Motor Vehicle Homicide
Of all the crimes that our website talks about, Motor Vehicle Homicide is among the ones that is most relevant to the average, everyday person. That is because it impacts so many otherwise law-abiding people: One of the main differences in defending clients charged with this crime is that they are not career criminals or repeat offenders. They are usually “normal”, everyday people who made a terrible, irreversible mistake. That mistake could have occurred in a split second; it could be something as innocent as looking into the visor mirror to speak to a back seat passenger. These mistakes can be tragic.
The crime of Motor Vehicle Homicide in Massachusetts can be charged in one of two different ways: As a felony or a misdemeanor offense. The facts surrounding the particular event producing the arrest will determine what type of charge will be brought forward. While each of these related crimes contain different legal elements, and while each carries different penalties following a conviction of each offense, both of the crimes are defined and governed by Massachusetts General Laws Chapter 90 Section 24G.Felony Motor Vehicle Homicide
Obviously, this is the far more serious of the two offenses. The felony offense provides for very serious punishment for anyone who operates a motor vehicle on a public way either negligently or recklessly, and while under the influence of alcohol or other intoxicating substances causes the death of another person. A person can be sentenced to prison for up to 15 years if convicted of Felony Motor Vehicle Homicide. The legal elements of this crime are very specific. In order for the prosecution to secure a conviction on this charge, it must prove the following 5 legal elements beyond a reasonable doubt:
- That the defendant was operating a motor vehicle at the time of the offense.
- That he/she operated the motor vehicle on a “public way”, or where members of the general public have a right of access or are business “invitees.”
- That the defendant was operating under the influence of alcohol, drugs, or other intoxicating substances at the time of the offense.
- That the operation of the motor vehicle was reckless or negligent.
- That the defendant’s actions in operating the motor vehicle recklessly and under the influence of alcohol or drugs caused the death of another person.
The last element (the “causation element,”) can be proven if the prosecution can show that the defendant’s actions directly and substantially set in motion the chain of events that caused the victim’s death. Stated more briefly: But for the defendant’s actions, the victim’s death would not have occurred.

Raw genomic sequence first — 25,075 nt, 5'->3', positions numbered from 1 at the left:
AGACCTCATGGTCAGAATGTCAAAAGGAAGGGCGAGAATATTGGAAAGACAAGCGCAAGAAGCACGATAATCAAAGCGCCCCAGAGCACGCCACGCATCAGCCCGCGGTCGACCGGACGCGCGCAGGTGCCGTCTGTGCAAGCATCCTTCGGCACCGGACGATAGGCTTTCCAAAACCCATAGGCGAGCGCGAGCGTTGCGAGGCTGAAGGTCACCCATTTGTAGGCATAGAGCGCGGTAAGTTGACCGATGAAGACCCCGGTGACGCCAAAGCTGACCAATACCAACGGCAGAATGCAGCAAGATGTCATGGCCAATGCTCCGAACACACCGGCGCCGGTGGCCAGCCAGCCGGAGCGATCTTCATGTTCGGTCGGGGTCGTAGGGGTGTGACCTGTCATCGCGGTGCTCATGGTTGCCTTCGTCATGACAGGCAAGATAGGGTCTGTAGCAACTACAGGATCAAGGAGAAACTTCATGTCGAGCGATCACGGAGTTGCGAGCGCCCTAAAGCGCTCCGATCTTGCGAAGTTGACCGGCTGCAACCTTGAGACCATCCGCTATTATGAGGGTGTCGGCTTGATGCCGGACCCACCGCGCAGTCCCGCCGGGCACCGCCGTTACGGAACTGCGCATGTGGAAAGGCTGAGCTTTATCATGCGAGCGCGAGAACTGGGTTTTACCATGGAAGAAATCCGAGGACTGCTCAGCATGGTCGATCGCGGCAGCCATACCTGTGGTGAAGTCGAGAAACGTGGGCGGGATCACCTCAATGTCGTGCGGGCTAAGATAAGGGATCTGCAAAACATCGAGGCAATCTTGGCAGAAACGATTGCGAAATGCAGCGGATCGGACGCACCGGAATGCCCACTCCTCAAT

The following is centrally important when dealing with a charge of Felony Motor Vehicle Homicide: In order for the prosecution to secure a conviction on this charge, it must be shown that the defendant was BOTH intoxicated AND negligent or reckless in the operation of the motor vehicle at the time of the offense. Proof of intoxication does not, standing alone, create a legal presumption of negligence or recklessness. Unless both intoxication AND negligent/reckless operation are established beyond a reasonable doubt to a jury or judge, the offense must be charged as Misdemeanor Motor Vehicle Homicide, further below.
Punishment for Conviction Of Felony Motor Vehicle Homicide
A conviction of this crime is punishable by at least 2 ½ years in a County Jail/House Of Correction and up to 15 years in state prison, together with a fine of up to $5,000 or by imprisonment alone. Note: A County Jail and state prison are not the same: State prison is much worse. When convicted of this crime, a defendant is required to serve a minimum mandatory 1 year jail sentence – no options for less. A conviction of Felony Motor Vehicle Homicide will result in your driver’s license being revoked for 15 years following conviction of a first offense, and revoked for life following conviction of a second offense. As to which courts these cases are tried in (Superior Court or District Courts,) the District Courts have jurisdiction over both felony and misdemeanor motor vehicle homicide cases.Misdemeanor Motor Vehicle Homicide
The less serious crime of Misdemeanor Motor Vehicle Homicide is charged when a defendant causes the death of another person by operation of a motor vehicle, but does so EITHER because he or she was operating under the influence of alcohol or drugs at the time of the offense, OR because he or she was operating recklessly or negligently – but not both.